About the Author
Born in Cumbria, England, Katie Bickell immigrated to Alberta, Canada in 1991 when she was six years old. Growing up in a rural Northern Region of the province, Katie spent her early adulthood as a Family Resource Worker, an experience that opened her eyes to the vast discrepancies suffered by Alberta’s most impoverished. Katie began writing of those experiences during her first pregnancy, during which she moved to Sherwood Park, a large hamlet outside of Edmonton, Alberta. Her first literary effort, an essay titled “The Joy of Being Kicked,” was chosen by The Birth House author Ami McKay as a winner of Erica Ehm’s YMC Voices of Motherhood 2011 Writing Contest.
Navigating to fiction, Katie’s work was then featured throughout North America and Great Britain in such publications as Tahoma Literary Review, Alberta Views, Herizons Magazine, Bare Fiction Magazine, and more. Her work has won the 2017 Writer’s Guild of Alberta Youth / Emerging Writer Award, the 2015 Howard O’Hagan Award for Short Fiction, and the 2014 Alberta Views Award (guest judged by Giller Prize Finalist Marina Endicott, author of Close to Hugh).
But for the Streetlamp and the Moon and All the Stars
Her linked short fiction collection, But For the Streetlamp and the Moon and All the Stars, is currently seeking representation. The work has been praised for its literary merit, engaging storylines, and fresh depiction of complex female characters in a province where men outnumber women by Canada’s largest discrepancy.
Set in Edmonton, Alberta, the book follows a cast of characters through 1990 to 2016. Characters from previous stories play both instrumental and small roles in the lives and events explored in the next.
Canadian history is subtly reflected in its pages: a doctor negotiates a skeleton-staffed hospital during the government austerity strike of 1994; a First Nations folk singer grapples with the loss her Kokum (grandmother) experienced when her children were taken in the Canadian government’s Sixties Scoop; a business owner aims her contempt at the temporary foreign worker program before considering what it is to really be trapped; a gynaecologist is assaulted in an extension of online misogyny; a young man guides a cancer patient through the last weeks of life amidst the Tragically Hip’s 2016 farewell tour. Secrets are exposed while the almost thirty-year span transforms the casts’ lives as gradually and as dramatically as the era transforms the country itself.
Each story is dated with the year in which it takes place, allowing the reader to note the progression of time with its corresponding historical context. The characters reflect populous and socioeconomic demographics, creating a recognizably and undeniably Albertan cast: the over-invested hockey mom and the laid-back millennial, the eccentric liberal arts teacher and the evangelist’s rebellious child, the overworked foreign doctor and the bored-to-cocaine rigger, the labor standards skirting business owner and the foster care runaway, the unemployed practical nurse and her hockey-obsessed truck-driver husband, the determined college kid and his pessimistic naysayer.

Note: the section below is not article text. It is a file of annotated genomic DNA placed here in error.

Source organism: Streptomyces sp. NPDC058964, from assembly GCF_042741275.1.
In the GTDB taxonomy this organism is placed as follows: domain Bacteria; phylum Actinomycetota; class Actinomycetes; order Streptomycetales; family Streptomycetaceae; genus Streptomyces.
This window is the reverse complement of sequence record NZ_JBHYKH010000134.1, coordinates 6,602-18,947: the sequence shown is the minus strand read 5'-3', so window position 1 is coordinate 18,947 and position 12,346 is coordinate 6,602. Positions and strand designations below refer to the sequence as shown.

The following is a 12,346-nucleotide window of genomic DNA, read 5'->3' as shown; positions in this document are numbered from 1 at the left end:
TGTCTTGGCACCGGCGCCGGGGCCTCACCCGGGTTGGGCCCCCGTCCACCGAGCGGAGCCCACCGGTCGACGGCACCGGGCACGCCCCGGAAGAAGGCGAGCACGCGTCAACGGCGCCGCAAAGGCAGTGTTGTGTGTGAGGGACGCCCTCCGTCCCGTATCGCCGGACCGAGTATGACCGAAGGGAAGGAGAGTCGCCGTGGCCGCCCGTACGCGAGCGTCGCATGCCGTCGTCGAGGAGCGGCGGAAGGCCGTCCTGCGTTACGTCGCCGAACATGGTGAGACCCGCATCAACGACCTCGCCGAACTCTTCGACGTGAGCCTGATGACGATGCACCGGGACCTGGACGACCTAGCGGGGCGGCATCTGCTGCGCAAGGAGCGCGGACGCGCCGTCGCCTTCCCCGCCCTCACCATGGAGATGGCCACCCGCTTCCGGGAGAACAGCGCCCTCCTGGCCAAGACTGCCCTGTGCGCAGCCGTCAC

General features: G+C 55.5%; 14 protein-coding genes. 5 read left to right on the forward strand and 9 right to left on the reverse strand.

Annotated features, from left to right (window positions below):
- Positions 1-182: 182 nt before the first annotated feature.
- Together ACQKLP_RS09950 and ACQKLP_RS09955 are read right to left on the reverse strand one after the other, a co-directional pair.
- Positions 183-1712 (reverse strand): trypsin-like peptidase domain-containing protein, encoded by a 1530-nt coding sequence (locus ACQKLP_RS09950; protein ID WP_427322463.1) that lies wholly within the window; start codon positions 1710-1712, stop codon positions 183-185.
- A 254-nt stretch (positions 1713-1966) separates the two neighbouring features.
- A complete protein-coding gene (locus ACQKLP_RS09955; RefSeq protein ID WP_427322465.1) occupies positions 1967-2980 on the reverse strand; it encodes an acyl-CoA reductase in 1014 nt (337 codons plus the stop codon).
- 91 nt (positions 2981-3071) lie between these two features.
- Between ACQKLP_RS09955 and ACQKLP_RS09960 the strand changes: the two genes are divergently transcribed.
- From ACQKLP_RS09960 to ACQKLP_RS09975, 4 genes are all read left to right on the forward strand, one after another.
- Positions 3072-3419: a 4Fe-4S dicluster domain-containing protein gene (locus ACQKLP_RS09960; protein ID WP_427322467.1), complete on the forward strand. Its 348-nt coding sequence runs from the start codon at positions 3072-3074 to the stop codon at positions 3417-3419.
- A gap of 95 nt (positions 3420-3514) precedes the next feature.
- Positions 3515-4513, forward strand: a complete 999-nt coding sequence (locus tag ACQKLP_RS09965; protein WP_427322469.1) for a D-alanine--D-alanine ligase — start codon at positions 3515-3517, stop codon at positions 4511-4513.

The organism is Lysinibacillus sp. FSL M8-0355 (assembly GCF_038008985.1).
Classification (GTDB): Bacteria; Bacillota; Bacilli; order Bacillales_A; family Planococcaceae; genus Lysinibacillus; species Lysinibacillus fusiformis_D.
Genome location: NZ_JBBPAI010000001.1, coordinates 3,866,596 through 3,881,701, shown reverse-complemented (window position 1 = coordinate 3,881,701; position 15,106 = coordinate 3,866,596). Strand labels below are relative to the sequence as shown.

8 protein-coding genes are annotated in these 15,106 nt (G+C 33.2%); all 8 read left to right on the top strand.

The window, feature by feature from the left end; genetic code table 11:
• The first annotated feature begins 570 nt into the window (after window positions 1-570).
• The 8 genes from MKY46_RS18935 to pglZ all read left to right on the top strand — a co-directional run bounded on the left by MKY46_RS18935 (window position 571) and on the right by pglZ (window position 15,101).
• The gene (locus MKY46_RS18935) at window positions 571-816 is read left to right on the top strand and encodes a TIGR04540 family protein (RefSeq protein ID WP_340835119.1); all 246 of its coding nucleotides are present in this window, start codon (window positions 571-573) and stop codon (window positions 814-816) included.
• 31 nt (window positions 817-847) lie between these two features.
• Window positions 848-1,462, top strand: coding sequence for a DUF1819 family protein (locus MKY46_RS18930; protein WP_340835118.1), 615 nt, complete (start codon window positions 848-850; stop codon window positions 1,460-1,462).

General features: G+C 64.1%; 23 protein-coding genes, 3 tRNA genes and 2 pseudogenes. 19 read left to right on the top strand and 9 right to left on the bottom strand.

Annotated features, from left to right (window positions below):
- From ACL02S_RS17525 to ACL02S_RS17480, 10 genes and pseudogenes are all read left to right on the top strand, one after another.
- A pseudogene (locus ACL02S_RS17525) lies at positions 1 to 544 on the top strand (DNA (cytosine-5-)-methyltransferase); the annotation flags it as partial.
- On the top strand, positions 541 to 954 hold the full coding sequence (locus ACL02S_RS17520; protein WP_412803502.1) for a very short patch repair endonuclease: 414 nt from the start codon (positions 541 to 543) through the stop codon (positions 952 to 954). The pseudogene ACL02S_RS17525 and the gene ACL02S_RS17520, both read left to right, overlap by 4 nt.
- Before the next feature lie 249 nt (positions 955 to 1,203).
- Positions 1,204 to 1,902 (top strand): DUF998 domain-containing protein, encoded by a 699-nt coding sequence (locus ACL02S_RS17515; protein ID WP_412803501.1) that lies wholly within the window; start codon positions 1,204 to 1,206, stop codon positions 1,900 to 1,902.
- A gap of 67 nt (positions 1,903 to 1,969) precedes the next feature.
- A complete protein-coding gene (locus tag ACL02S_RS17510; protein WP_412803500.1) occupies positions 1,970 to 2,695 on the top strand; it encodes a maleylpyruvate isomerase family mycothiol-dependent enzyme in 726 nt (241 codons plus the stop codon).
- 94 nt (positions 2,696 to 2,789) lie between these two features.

While the themes are heavy, the book is not without humor: a man’s marriage almost falls apart during the 2006 Oiler’s playoff season without his noticing; a young man’s first phone sex experience unknowingly occurs with the high-pitched voice of his girlfriend’s father, a homemaker considers selling “inspirational” embroidered pillows to working mothers: Drop the hair straightener and find the glue gun! Make crafts, not conference calls! Ultimately, hard-nosed attitudes give way to a new generation of Canadians: starry-eyed Millennials with no interest in reliving history or resurrecting past intolerances and wrongdoings.
In essence, the book represents a unique time in Canada’s history. It tells a story of how we have moved from then to now – to a place so different and yet so familiar: a place of contradiction, of optimism despite growing pains, of progress both despite and because of economic, social, and political change. It also highlights the issues we have yet to better address as a people, calling to action more effective and sincere approaches to mental health, gender discrimination, homelessness and poverty, social care, and Indigenous relations. It is not only as a fictionalized preservation of recent history, but also an agent of compassion. It is a reminder of who we were, who we are, and who we can be.
Katie is currently working on a coming-of-age memoir exploring her first pregnancy and the social taboos regarding young motherhood and natal mental health.